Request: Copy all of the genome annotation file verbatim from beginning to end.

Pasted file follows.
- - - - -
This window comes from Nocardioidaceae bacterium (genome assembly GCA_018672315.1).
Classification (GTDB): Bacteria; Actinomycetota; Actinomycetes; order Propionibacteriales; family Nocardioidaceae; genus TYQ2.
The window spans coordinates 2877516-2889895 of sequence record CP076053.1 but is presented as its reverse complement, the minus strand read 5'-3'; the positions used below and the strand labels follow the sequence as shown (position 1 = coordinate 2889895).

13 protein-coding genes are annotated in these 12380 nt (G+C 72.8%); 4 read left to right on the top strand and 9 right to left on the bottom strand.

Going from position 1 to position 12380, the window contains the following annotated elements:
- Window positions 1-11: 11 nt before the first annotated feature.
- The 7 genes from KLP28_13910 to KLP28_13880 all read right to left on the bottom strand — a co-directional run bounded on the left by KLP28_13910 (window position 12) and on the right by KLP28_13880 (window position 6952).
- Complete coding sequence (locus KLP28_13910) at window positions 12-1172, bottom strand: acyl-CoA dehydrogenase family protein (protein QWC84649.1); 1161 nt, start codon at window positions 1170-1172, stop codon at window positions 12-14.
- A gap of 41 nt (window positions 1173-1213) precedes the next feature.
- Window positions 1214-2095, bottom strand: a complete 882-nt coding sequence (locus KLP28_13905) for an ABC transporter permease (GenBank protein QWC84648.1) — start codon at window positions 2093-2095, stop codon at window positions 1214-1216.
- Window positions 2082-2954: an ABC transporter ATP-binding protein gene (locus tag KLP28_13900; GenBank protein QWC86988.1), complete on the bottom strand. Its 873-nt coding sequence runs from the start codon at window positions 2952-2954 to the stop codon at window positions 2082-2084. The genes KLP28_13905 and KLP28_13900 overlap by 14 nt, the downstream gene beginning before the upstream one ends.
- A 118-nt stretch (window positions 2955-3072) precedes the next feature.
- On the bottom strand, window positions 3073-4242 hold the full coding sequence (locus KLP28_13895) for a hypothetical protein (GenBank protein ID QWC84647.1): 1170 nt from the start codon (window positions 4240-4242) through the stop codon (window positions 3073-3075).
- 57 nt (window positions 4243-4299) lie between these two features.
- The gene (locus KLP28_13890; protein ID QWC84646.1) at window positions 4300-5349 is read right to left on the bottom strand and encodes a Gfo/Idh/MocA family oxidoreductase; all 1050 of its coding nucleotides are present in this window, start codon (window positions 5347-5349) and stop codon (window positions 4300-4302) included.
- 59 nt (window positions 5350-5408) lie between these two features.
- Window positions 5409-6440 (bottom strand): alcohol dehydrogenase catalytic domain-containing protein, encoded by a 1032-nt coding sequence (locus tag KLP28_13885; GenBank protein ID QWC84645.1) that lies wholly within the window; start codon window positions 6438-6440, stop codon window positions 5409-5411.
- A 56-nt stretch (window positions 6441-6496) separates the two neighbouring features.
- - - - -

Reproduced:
This window comes from Nocardioidaceae bacterium (genome assembly GCA_018672315.1).
Classification (GTDB): Bacteria; Actinomycetota; Actinomycetes; order Propionibacteriales; family Nocardioidaceae; genus TYQ2.
The window spans coordinates 2877516-2889895 of sequence record CP076053.1 but is presented as its reverse complement, the minus strand read 5'-3'; the positions used below and the strand labels follow the sequence as shown (position 1 = coordinate 2889895).

13 protein-coding genes are annotated in these 12380 nt (G+C 72.8%); 4 read left to right on the top strand and 9 right to left on the bottom strand.

Going from position 1 to position 12380, the window contains the following annotated elements:
- Window positions 1-11: 11 nt before the first annotated feature.
- The 7 genes from KLP28_13910 to KLP28_13880 all read right to left on the bottom strand — a co-directional run bounded on the left by KLP28_13910 (window position 12) and on the right by KLP28_13880 (window position 6952).
- Complete coding sequence (locus KLP28_13910) at window positions 12-1172, bottom strand: acyl-CoA dehydrogenase family protein (protein QWC84649.1); 1161 nt, start codon at window positions 1170-1172, stop codon at window positions 12-14.
- A gap of 41 nt (window positions 1173-1213) precedes the next feature.
- Window positions 1214-2095, bottom strand: a complete 882-nt coding sequence (locus KLP28_13905) for an ABC transporter permease (GenBank protein QWC84648.1) — start codon at window positions 2093-2095, stop codon at window positions 1214-1216.
- Window positions 2082-2954: an ABC transporter ATP-binding protein gene (locus tag KLP28_13900; GenBank protein QWC86988.1), complete on the bottom strand. Its 873-nt coding sequence runs from the start codon at window positions 2952-2954 to the stop codon at window positions 2082-2084. The genes KLP28_13905 and KLP28_13900 overlap by 14 nt, the downstream gene beginning before the upstream one ends.
- A 118-nt stretch (window positions 2955-3072) precedes the next feature.
- On the bottom strand, window positions 3073-4242 hold the full coding sequence (locus KLP28_13895) for a hypothetical protein (GenBank protein ID QWC84647.1): 1170 nt from the start codon (window positions 4240-4242) through the stop codon (window positions 3073-3075).
- 57 nt (window positions 4243-4299) lie between these two features.
- The gene (locus KLP28_13890; protein ID QWC84646.1) at window positions 4300-5349 is read right to left on the bottom strand and encodes a Gfo/Idh/MocA family oxidoreductase; all 1050 of its coding nucleotides are present in this window, start codon (window positions 5347-5349) and stop codon (window positions 4300-4302) included.
- 59 nt (window positions 5350-5408) lie between these two features.
- Window positions 5409-6440 (bottom strand): alcohol dehydrogenase catalytic domain-containing protein, encoded by a 1032-nt coding sequence (locus tag KLP28_13885; GenBank protein ID QWC84645.1) that lies wholly within the window; start codon window positions 6438-6440, stop codon window positions 5409-5411.
- A 56-nt stretch (window positions 6441-6496) separates the two neighbouring features.